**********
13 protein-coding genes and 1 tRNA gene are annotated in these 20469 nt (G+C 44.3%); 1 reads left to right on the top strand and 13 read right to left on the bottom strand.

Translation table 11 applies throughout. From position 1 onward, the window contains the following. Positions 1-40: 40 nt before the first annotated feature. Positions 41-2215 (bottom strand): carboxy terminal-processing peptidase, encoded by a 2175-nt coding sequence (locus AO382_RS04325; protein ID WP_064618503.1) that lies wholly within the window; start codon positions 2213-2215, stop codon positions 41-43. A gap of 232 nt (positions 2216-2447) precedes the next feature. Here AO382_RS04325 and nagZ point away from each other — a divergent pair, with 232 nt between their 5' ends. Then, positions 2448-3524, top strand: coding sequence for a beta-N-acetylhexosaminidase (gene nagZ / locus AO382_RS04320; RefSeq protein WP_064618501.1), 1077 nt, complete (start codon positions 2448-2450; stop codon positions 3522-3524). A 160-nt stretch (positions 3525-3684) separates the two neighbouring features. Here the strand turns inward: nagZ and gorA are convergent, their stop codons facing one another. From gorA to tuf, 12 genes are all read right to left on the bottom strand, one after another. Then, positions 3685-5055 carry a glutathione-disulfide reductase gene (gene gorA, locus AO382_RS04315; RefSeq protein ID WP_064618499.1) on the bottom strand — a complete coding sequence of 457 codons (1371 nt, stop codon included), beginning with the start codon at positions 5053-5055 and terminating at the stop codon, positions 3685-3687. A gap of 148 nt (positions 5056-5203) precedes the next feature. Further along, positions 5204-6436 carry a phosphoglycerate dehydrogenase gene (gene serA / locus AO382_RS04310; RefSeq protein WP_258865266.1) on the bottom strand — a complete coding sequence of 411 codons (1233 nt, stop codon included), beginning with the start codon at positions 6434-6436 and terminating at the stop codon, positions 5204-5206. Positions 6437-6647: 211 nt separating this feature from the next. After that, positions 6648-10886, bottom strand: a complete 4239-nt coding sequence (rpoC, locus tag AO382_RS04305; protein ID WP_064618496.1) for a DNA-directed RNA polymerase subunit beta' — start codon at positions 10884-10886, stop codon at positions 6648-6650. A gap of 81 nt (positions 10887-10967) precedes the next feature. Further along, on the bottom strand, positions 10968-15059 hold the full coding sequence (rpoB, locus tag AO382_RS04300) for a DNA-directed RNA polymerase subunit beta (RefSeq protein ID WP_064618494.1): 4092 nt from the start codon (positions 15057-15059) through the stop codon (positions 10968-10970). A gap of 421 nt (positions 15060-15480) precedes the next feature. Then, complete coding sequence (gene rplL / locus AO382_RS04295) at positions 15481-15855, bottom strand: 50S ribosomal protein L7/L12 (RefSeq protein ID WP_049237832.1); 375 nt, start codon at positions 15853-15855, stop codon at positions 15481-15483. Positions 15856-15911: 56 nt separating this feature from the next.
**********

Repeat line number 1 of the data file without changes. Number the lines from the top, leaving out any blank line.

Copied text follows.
13 protein-coding genes and 1 tRNA gene are annotated in these 20469 nt (G+C 44.3%); 1 reads left to right on the top strand and 13 read right to left on the bottom strand.